UPDATE: “Andy MacPhail vehemently denied a report today from Foxsports.com that said the club had made an 8-year, $130 million offer to free-agent outfielder Matt Holliday.” Buster Olney‘s source: “The story is not accurate in any respect.”
Ahem. I wonder if someone, say, an agent known for trying to create the perception of high demand for his clients, had anything to do with getting that little nugget out there?
2:54 P.M.: Following up on yesterday’s stuff about the Cardinals’ optimism regarding Matt Holliday comes word from FOX’s Tracy Ringolsby that the Orioles, who had previously been sniffing around Holliday, could be more serious players than we first thought:
Baltimore, meanwhile, did make an eight-year, $130 million offer to
Holliday, and general manager Andy MacPhail did discuss the possibility
of arranging a meeting between himself, Orioles owner Peter Angelos and
Holliday in Austin, Tex., where Holliday is living in the offseason.
$130 million over eight years is $16.25 million a year. That’s way more playable than I think anyone had assumed Baltimore’s offer to be, and certainly looks a lot nicer a few weeks deeper into the offseason. I would assume that, like the Cardinals’ offer, which is reportedly in the $15-16 million range, some of those years are all vesty and optiony.
But if there’s any movement on that — say, one extra guaranteed year or some easing up on the rigor of the vesting — Holliday could easily wind up in Baltimore instead of St. Louis. And the fact that the Orioles are willing to talk to Holliday about this some more suggests that there could be movement.
Earlier, we learned via Tuesday’s report from Ken Rosenthal of FOX Sports that Red Sox manager John Farrell could find himself on the hot seat given the team’s slow start and a couple of incidents with Dustin Pedroia and Drew Pomeranz.
Tim Britton of the Providence Journal spoke to Red Sox president of baseball operations Dave Dombrowski, who gave Farrell a vote of confidence. Dombrowski said, “We all have our pluses and minuses. But when I see some of the things we’ve talked about, I don’t know how you say that’s John Farrell’s fault. It’s not his fault that we’ve scuffled to pitch in the fifth spot with [Kyle] Kendrick and [Hector] Velazquez. The injury factors. Really in many ways, I tip my hat to our guys, led by John, that we’re in the position that we’re in right now. We’re three and a half out on May 24. There’s a long time to go. We haven’t gotten buried.”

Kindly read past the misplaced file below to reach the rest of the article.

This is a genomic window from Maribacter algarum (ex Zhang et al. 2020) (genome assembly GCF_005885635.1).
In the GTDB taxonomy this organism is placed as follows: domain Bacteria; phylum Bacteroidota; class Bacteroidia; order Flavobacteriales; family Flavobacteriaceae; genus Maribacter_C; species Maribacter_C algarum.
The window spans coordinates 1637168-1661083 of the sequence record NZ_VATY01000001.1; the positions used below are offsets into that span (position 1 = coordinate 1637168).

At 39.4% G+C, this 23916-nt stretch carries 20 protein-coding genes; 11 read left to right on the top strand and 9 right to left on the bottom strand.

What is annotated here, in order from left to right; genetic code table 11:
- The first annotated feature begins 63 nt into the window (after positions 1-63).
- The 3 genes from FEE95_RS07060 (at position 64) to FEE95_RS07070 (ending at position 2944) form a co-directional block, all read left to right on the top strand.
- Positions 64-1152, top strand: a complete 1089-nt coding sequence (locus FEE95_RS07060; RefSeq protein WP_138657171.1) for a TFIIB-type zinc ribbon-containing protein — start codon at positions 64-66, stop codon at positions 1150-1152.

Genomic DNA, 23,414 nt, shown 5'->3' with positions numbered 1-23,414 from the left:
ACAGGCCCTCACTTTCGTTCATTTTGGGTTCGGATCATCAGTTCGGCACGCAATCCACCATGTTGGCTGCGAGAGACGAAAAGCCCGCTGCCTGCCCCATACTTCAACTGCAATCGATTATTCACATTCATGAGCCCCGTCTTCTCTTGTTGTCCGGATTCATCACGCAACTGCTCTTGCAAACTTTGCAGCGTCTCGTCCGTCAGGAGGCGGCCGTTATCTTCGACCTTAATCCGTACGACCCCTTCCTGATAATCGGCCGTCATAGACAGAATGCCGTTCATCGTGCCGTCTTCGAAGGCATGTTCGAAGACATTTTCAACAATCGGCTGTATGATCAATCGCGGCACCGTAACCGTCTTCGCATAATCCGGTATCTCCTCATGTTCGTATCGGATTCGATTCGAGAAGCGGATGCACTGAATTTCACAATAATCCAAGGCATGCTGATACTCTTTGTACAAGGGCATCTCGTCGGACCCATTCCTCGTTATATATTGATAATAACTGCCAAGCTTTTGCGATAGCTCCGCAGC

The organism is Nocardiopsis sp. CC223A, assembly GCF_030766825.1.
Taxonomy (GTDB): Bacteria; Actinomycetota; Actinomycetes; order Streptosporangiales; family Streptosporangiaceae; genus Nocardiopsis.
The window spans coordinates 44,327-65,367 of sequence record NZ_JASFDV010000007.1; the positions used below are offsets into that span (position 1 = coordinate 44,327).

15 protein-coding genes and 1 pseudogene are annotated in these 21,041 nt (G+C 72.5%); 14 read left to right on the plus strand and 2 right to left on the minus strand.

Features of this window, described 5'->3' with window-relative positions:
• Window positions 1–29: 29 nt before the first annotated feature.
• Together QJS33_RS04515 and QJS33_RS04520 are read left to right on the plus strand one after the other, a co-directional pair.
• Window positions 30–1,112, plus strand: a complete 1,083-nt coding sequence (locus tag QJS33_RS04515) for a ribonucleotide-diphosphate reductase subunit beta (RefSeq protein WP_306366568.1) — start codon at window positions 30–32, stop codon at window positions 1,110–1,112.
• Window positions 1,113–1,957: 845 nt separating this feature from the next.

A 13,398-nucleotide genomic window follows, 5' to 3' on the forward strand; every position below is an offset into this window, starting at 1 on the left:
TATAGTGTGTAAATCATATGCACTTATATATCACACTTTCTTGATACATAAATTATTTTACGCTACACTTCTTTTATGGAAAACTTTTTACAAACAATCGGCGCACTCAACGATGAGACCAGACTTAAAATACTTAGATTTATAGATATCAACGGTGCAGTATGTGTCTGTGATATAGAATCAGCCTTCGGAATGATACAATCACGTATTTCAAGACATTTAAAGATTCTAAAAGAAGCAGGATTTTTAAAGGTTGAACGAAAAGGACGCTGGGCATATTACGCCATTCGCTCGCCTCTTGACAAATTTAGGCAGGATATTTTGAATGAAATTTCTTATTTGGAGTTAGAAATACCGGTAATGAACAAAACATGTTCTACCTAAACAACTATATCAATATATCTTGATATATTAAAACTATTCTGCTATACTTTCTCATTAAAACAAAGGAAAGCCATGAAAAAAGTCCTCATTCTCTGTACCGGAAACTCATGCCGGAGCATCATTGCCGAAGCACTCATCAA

Dombrowski added, “He’s our manager. He’s done fine. If I didn’t think that, then he wouldn’t be in his role.”
Farrell is signed through 2018 as the Red Sox exercised his ’18 option in December. That doesn’t mean the Red Sox can’t let him go, but given the lack of realistic options to step in and fill Farrell’s shoes and Dombrowski’s vote of confidence, it looks like the skipper has job security for now.
The Yankees announced that Jacoby Ellsbury left the game with a concussion and a neck sprain after making a great catch, crashing into the center field wall at Yankee Stadium to snag an Alcides Escobar fly ball for the first out of the first inning Wednesday night against the Royals.
Ellsbury was shaken up after the play, requiring the attention of manager Joe Girardi and trainer Steve Donohue.
Ellsbury initially stayed in the game and finished the top of the first inning. However, Aaron Hicks replaced Ellsbury in center field to start the top of the second inning. Ellsbury was batting sixth and did not have an at-bat prior to exiting.